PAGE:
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John Key's Disastrous U-Turn Re S. 59

The Society for Promotion of Community Standards Inc.
P.O. Box 13-683 Johnsonville

Press Release
4 May 2007

John Key's Disastrous U-Turn Re S. 59

Open Letter: Dear Mr John Key

We are opposed to your party's disastrous U-turn over Sue Bradford's Bill. Even with the new amendment you helped initiate, once the bill is enacted into law; every parent or person in the place of a parent, who uses any form of "reasonable force" for the purpose of "correction", will be committing an "OFFENCE involving the use of force against a child" under s. 59 of Crimes Act (1961). It will be illegal to smack or apply ANY force to a child for the purpose of "correction". Under current law the use of such reasonable force it is NOT illegal. There is a justification for the use of such "reasonable force". S. 2 of the Crimes Act defines the use of that word "justification:

"Justified, in relation to any person, means not guilty of an offence and not liable to any civil proceeding".

1. Would you please explain how NZ parents will be able to correct their children for wilful and repeated disobedience, gross disrespect, willful destructive acts, gross dishonesty etc. using force that is "so inconsequential that there is no public interest in proceeding with a prosecution" ... without them engaging in ILLEGAL and UNLAWFUL activity? 2. Would you please suggest how police will apply their "discretion" when deciding when force used for correction by loving parents is "inconsequential" as opposed to "consequential"? 3. Would you please suggest how police will apply the discretion criteria of "public good" when judging various ILLEGAL acts of 'violence' committed by parents on children, such as smacking for correction, forcing children to move to "time-out" zones as a matter of correcting bad behaviour, etc? 4. Why are you now supporting Bradford's anti-family bill when you once strongly opposed it?

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You know that the Prime Minister and Sue Bradford have misrepresented the law - yes they have lied - when they have told the NZ public repeatedly that it is illegal UNDER CURRENT LAW to smack a child for correction, using reasonable force in the circumstances. Yes, the smack constitutes a technical "assault" but it is NOT the UNLAWFUL. use of force UNDER CURENT LAW. You have made no effort whatsoever, as far as we know to corect these lies. When will you?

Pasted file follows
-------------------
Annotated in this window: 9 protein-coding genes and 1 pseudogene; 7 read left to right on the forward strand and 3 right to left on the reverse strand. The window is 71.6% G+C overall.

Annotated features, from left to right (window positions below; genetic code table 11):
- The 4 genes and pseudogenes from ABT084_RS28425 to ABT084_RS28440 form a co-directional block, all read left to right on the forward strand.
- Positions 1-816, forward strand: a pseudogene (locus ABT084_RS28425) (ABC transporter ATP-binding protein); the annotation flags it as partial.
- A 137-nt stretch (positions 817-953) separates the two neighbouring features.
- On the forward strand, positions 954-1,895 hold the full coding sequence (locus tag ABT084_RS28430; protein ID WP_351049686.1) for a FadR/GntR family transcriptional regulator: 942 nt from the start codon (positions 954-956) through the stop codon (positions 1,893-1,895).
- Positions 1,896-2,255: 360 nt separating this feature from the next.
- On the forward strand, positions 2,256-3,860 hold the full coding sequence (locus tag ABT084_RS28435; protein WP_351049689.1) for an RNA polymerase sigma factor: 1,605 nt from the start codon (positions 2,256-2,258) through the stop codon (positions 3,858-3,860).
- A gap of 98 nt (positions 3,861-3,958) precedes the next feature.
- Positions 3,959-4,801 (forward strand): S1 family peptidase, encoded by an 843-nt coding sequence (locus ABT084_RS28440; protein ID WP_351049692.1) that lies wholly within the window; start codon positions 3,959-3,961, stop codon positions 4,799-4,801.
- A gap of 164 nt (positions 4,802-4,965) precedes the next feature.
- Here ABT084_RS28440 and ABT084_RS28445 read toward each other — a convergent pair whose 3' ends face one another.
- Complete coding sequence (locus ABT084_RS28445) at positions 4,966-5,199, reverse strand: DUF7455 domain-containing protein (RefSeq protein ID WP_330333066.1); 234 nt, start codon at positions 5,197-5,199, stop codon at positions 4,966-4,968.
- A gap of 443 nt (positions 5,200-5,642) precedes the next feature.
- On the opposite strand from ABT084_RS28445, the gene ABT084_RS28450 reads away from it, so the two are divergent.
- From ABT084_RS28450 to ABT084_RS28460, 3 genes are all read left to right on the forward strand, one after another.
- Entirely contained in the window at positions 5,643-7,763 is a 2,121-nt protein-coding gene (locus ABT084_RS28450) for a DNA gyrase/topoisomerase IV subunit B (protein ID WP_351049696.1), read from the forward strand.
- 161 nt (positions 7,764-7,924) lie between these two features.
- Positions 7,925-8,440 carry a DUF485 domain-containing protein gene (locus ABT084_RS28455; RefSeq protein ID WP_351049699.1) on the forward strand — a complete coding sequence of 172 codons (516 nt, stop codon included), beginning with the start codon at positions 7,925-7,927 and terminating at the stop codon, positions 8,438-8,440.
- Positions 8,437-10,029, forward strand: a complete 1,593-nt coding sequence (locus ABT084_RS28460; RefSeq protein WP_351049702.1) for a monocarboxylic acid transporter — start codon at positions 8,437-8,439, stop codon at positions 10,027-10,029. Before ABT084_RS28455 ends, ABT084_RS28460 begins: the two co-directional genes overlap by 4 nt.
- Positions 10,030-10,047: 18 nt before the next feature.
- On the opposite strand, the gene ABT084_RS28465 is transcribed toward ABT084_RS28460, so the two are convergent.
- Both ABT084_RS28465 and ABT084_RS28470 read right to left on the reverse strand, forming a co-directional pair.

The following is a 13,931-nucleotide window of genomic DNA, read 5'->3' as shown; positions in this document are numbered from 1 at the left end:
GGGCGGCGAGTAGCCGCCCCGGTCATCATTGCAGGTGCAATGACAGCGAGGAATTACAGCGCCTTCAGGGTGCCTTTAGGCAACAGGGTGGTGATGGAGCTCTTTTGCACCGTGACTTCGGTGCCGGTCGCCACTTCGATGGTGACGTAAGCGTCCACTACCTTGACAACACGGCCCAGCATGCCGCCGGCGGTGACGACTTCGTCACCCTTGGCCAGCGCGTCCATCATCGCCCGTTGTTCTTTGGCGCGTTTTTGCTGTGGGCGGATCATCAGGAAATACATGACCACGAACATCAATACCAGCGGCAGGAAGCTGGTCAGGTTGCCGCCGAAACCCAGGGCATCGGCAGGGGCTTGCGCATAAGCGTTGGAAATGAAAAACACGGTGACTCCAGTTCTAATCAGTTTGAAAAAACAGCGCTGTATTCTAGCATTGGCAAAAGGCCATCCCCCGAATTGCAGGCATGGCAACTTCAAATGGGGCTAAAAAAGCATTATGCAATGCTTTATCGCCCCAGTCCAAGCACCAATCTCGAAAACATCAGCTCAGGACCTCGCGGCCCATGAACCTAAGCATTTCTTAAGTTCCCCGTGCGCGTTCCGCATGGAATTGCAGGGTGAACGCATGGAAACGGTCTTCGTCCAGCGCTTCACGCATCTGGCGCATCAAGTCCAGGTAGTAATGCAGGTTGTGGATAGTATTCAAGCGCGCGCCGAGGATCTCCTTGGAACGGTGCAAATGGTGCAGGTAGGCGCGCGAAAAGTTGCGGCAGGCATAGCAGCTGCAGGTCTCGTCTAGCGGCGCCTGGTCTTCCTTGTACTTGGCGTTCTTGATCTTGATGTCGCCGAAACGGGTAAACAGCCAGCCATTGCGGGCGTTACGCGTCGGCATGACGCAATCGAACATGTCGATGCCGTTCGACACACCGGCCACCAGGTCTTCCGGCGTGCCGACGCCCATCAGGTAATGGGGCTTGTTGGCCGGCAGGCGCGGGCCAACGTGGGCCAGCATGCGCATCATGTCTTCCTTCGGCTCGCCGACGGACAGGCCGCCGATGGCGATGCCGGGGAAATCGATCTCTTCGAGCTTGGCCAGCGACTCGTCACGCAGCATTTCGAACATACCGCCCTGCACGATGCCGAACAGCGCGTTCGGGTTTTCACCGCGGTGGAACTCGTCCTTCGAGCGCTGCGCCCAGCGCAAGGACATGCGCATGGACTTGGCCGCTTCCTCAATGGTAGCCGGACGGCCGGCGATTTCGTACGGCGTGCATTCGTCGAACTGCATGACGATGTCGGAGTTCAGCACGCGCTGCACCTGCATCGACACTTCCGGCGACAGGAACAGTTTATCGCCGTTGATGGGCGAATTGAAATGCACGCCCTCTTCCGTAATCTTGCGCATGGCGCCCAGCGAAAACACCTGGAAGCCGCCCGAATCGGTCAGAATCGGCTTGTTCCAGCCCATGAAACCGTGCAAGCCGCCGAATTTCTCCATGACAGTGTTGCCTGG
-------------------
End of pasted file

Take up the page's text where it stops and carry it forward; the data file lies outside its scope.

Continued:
We are shocked that you are now supporting a bill, that even with the latest amendment, still has as its stated purpose: "... abolishing the use of parental force for the purpose of correction". (Note the word "force" remains unqualified. Therefore ALL force is rreferred to).

The choice of the word "abolishing" is clear. No use of any form of parental force for correction will be tolerated. It must be eradicated/abolished completely when used for correction. All force for correction is to be constituted as the illegal use of force under this flawed legislation you now support. Shame on you! What an incredible U-turn on your part! When we compare what you have stated in the past in opposing Bradfford's bill; with what you are now saying - supporting a bill that undermines parents authority and defines their use of reasonable force for discipline as illegal, we are stunned.

The claim by the National Party that the new amendment they have agreed to makes the bill now mertorious and worthy of support, because it now will give guidance to the police that they are to use "discretion" before laying charges against parents or those in the place of parents who apply force for correction, is misguided and will not fool thinking New Zealand parents. The police policy already allows for discretion in all case involving domestic violence. Charges will not be laid if there is insufficient evidence and it is not in the public interest to lay charges (two of a number of criteria laid out by the Solitor-General in existing instructions to police). While it is true that prior to this latest amendment being put up for the vote; the former Police Commissioner had claimed that police would HAVE TO to investigate ALL formal complaints of smacking under existing police guidelines, should the Bradford bill reported back from the select committee, pass into law; it was never claimed by police that all such complaints had to be prosecuted without the application of any discretion.

At the time The Minister of Police and the sponsor of the bill moved quickly to correct any perceptions that police would be unable to apply discretion before charges were laid based on complaints over smacking. On the basis of these assertions the bill's promoters claimed that no further amendments were needed to reassure the public.

The NZ public have always known that the police generally do not lay charges over trivial and inconsequential matters involving domestic matters. What has changed under Bradford's bill as it now stands, is that the police have to treat ALL formal complaints over the use of force for correction as ILLEGAL activities for which charges can potentially be laid. Under current law smacking or the use of any reasonable for correction is constituted LAWFUL.

Yours sincerely
Executive Committee & Members

Society for Promotion of Community Standards Inc.


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